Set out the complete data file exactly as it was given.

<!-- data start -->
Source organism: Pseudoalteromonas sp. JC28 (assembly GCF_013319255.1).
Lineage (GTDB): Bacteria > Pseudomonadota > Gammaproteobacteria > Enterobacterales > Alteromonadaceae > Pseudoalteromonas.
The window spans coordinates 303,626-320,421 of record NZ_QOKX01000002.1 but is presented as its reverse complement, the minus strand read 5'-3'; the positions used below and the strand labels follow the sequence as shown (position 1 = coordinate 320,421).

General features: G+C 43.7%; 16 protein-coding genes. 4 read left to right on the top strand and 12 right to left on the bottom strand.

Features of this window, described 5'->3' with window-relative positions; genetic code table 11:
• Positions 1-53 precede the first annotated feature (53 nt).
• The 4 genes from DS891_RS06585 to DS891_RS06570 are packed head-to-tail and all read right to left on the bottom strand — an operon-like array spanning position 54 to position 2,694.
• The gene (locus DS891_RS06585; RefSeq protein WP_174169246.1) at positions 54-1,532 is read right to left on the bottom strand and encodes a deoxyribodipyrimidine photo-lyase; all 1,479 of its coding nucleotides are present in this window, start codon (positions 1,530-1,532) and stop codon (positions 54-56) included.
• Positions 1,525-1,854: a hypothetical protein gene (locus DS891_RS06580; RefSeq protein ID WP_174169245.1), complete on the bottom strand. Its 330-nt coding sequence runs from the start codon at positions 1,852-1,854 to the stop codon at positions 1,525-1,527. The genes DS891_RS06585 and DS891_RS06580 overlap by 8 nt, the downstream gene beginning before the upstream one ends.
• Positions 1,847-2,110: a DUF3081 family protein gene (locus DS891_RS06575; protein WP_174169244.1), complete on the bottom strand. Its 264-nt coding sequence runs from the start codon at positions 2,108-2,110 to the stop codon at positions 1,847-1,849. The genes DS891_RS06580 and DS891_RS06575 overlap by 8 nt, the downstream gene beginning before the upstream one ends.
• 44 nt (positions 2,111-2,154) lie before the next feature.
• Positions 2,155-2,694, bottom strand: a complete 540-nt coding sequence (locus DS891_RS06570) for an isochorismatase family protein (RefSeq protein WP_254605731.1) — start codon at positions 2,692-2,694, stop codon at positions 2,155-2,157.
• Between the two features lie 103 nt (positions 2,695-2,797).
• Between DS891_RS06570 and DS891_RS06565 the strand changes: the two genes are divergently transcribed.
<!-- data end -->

Source organism: Pseudoalteromonas sp. JC28 (assembly GCF_013319255.1).
Lineage (GTDB): Bacteria > Pseudomonadota > Gammaproteobacteria > Enterobacterales > Alteromonadaceae > Pseudoalteromonas.
The window spans coordinates 303,626-320,421 of record NZ_QOKX01000002.1 but is presented as its reverse complement, the minus strand read 5'-3'; the positions used below and the strand labels follow the sequence as shown (position 1 = coordinate 320,421).

General features: G+C 43.7%; 16 protein-coding genes. 4 read left to right on the top strand and 12 right to left on the bottom strand.

Features of this window, described 5'->3' with window-relative positions; genetic code table 11:
• Positions 1-53 precede the first annotated feature (53 nt).
• The 4 genes from DS891_RS06585 to DS891_RS06570 are packed head-to-tail and all read right to left on the bottom strand — an operon-like array spanning position 54 to position 2,694.
• The gene (locus DS891_RS06585; RefSeq protein WP_174169246.1) at positions 54-1,532 is read right to left on the bottom strand and encodes a deoxyribodipyrimidine photo-lyase; all 1,479 of its coding nucleotides are present in this window, start codon (positions 1,530-1,532) and stop codon (positions 54-56) included.
• Positions 1,525-1,854: a hypothetical protein gene (locus DS891_RS06580; RefSeq protein ID WP_174169245.1), complete on the bottom strand. Its 330-nt coding sequence runs from the start codon at positions 1,852-1,854 to the stop codon at positions 1,525-1,527. The genes DS891_RS06585 and DS891_RS06580 overlap by 8 nt, the downstream gene beginning before the upstream one ends.
• Positions 1,847-2,110: a DUF3081 family protein gene (locus DS891_RS06575; protein WP_174169244.1), complete on the bottom strand. Its 264-nt coding sequence runs from the start codon at positions 2,108-2,110 to the stop codon at positions 1,847-1,849. The genes DS891_RS06580 and DS891_RS06575 overlap by 8 nt, the downstream gene beginning before the upstream one ends.
• 44 nt (positions 2,111-2,154) lie before the next feature.
• Positions 2,155-2,694, bottom strand: a complete 540-nt coding sequence (locus DS891_RS06570) for an isochorismatase family protein (RefSeq protein WP_254605731.1) — start codon at positions 2,692-2,694, stop codon at positions 2,155-2,157.
• Between the two features lie 103 nt (positions 2,695-2,797).
• Between DS891_RS06570 and DS891_RS06565 the strand changes: the two genes are divergently transcribed.